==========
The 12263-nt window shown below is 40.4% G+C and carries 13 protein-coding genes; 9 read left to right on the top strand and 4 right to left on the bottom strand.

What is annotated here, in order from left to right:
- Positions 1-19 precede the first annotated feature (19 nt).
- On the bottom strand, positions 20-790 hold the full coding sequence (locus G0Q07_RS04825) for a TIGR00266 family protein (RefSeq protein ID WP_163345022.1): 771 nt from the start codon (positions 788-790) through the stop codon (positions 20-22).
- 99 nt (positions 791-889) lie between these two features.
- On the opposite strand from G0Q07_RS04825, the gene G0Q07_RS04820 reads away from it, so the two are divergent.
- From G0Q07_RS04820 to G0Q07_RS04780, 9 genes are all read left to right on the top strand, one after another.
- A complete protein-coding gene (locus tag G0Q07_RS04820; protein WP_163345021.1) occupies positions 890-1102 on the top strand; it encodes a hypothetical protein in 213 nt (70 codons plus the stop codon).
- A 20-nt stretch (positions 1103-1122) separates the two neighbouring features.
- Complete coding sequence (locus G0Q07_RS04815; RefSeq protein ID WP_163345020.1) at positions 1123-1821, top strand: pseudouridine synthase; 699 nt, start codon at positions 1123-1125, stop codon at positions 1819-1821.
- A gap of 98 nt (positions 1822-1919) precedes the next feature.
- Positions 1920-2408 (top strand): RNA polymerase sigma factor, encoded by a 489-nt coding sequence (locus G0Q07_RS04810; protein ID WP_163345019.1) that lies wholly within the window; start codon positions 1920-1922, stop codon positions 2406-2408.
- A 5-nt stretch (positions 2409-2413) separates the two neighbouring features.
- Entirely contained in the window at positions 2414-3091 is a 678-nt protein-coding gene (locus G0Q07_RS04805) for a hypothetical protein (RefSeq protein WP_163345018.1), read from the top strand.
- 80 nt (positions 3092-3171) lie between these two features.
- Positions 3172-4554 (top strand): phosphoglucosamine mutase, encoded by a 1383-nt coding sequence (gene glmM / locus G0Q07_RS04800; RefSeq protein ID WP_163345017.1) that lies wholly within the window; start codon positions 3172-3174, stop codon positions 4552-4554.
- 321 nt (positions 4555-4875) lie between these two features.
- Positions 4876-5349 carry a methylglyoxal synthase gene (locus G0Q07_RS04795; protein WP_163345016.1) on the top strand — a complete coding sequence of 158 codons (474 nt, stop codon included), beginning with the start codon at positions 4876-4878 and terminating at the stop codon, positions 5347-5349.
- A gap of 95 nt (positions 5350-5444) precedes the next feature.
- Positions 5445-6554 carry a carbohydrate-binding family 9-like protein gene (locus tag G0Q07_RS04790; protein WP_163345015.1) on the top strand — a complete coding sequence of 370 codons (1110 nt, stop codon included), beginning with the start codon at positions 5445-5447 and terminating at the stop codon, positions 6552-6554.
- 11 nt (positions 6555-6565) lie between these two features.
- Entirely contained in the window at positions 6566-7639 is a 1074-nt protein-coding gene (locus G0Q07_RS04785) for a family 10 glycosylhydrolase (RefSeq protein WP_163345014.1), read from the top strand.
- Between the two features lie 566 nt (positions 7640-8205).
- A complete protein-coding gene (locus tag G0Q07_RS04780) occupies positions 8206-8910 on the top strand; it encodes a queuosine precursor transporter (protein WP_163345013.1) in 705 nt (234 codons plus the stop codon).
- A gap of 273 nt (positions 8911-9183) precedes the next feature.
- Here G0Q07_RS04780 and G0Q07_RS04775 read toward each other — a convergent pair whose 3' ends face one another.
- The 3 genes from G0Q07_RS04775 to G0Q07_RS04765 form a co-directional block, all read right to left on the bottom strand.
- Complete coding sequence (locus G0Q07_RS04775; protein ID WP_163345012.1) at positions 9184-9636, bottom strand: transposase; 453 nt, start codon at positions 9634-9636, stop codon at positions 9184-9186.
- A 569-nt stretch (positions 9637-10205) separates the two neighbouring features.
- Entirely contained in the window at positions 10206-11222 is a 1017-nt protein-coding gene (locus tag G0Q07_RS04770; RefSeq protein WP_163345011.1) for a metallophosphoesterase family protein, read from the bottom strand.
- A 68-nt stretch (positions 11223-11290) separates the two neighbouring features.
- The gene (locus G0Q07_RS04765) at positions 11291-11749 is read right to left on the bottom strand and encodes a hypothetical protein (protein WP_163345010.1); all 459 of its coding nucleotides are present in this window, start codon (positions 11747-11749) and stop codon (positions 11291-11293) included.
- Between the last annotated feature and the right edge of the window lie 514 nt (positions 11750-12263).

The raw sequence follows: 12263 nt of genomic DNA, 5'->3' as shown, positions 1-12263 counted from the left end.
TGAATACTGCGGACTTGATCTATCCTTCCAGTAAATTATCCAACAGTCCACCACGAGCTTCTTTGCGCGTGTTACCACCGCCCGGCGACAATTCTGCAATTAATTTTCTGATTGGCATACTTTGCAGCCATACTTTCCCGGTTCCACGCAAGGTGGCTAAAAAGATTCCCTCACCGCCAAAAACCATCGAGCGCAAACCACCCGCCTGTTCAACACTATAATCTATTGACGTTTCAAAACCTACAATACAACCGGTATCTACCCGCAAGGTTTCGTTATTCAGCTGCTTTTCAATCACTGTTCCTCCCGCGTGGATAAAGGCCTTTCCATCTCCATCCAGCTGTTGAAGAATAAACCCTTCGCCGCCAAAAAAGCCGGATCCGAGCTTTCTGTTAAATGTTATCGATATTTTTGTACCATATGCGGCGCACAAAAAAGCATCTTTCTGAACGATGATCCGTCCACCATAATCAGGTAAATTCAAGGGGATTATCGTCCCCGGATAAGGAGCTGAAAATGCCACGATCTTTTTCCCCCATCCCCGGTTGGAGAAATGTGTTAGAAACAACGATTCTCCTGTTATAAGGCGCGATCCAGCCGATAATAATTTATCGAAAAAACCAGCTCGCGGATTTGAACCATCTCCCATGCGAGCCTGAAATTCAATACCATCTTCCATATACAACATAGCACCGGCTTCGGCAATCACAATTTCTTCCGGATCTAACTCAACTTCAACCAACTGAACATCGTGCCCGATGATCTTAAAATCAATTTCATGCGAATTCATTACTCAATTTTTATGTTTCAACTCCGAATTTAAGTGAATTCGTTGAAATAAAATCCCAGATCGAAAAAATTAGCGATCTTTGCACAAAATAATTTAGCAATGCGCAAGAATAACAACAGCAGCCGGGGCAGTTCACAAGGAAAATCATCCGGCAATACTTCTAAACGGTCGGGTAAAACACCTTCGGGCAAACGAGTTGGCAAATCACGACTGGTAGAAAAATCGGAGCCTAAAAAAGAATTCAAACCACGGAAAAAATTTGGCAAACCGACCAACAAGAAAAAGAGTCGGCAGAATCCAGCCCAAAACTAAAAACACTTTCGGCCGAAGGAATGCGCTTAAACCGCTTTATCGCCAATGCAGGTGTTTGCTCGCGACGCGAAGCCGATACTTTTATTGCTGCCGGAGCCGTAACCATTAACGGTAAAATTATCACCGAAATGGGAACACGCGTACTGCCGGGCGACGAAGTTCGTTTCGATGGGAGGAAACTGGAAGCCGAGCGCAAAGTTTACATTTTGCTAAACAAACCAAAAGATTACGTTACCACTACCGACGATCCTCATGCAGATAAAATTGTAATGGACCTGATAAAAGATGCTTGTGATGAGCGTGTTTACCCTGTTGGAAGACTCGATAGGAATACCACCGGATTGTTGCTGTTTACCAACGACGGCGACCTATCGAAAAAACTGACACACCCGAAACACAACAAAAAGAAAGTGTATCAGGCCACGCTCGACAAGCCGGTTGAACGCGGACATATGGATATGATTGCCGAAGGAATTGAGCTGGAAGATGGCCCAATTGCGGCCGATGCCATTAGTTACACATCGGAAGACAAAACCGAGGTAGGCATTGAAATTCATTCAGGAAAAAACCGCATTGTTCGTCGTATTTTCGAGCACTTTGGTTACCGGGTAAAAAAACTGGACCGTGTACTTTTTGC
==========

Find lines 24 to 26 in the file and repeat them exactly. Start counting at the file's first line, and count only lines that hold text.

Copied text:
- A complete protein-coding gene (locus tag G0Q07_RS04780) occupies positions 8206-8910 on the top strand; it encodes a queuosine precursor transporter (protein WP_163345013.1) in 705 nt (234 codons plus the stop codon).
- A gap of 273 nt (positions 8911-9183) precedes the next feature.
- Here G0Q07_RS04780 and G0Q07_RS04775 read toward each other — a convergent pair whose 3' ends face one another.